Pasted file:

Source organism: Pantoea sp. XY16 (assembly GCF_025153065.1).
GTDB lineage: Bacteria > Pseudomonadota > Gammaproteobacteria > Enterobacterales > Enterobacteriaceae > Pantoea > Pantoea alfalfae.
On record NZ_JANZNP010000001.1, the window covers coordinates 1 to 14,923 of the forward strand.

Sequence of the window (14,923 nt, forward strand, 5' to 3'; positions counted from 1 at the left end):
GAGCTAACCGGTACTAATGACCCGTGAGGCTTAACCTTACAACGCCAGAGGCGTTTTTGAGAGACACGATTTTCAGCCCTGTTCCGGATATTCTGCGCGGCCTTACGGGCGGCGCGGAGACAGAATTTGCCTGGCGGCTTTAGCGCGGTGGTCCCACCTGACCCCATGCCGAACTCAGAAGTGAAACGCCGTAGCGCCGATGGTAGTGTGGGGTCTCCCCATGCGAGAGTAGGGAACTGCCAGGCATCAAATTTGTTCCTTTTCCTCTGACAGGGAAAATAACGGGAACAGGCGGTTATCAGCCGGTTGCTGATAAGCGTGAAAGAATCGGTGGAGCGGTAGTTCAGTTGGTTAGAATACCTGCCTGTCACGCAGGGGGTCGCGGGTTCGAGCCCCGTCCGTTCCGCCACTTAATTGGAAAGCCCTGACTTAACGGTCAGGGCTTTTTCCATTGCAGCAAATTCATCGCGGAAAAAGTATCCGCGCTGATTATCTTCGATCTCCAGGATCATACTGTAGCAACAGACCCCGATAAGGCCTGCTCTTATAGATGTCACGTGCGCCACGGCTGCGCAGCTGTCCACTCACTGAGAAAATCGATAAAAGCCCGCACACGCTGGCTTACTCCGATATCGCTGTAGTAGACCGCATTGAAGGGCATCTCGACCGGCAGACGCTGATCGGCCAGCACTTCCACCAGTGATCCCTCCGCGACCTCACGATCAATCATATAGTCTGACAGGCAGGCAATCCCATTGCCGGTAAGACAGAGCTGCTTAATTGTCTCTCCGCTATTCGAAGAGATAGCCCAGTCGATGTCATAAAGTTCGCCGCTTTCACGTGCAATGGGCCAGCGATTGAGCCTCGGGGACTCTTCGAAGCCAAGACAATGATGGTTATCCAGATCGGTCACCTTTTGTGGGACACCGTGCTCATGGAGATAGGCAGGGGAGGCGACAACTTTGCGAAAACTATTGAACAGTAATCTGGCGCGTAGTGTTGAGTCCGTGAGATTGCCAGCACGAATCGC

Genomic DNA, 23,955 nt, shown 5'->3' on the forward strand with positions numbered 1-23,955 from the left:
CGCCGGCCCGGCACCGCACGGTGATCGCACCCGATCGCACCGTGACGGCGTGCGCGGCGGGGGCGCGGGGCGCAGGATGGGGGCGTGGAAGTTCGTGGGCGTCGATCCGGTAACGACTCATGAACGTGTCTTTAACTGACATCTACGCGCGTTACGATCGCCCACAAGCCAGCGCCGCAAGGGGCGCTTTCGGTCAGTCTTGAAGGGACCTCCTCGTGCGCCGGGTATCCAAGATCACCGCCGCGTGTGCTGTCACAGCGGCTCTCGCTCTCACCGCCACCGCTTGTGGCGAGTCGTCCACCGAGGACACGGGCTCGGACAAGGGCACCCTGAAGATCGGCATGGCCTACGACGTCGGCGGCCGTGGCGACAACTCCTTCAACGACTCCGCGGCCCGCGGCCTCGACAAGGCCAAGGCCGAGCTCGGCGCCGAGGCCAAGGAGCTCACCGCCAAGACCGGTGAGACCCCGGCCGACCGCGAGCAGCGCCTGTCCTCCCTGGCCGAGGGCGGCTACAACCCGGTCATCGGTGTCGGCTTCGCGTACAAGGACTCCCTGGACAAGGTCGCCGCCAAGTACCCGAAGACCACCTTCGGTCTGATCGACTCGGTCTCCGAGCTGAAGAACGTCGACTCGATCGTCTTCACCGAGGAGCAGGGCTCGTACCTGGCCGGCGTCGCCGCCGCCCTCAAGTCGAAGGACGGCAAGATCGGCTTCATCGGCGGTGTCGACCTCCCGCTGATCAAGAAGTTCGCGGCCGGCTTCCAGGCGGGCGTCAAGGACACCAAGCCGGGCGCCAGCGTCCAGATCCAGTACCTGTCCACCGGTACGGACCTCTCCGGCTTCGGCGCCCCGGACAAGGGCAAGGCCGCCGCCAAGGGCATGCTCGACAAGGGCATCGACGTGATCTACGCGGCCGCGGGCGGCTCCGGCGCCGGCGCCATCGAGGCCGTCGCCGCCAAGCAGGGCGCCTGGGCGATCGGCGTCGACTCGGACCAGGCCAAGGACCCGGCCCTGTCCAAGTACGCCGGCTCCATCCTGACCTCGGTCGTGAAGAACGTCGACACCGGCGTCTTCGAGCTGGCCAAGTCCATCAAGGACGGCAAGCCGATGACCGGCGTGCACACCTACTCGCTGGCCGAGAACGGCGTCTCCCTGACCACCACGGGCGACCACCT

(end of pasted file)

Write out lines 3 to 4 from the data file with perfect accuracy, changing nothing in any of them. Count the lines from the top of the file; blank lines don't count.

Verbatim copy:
On record NZ_JANZNP010000001.1, the window covers coordinates 1 to 14,923 of the forward strand.

Sequence of the window (14,923 nt, forward strand, 5' to 3'; positions counted from 1 at the left end):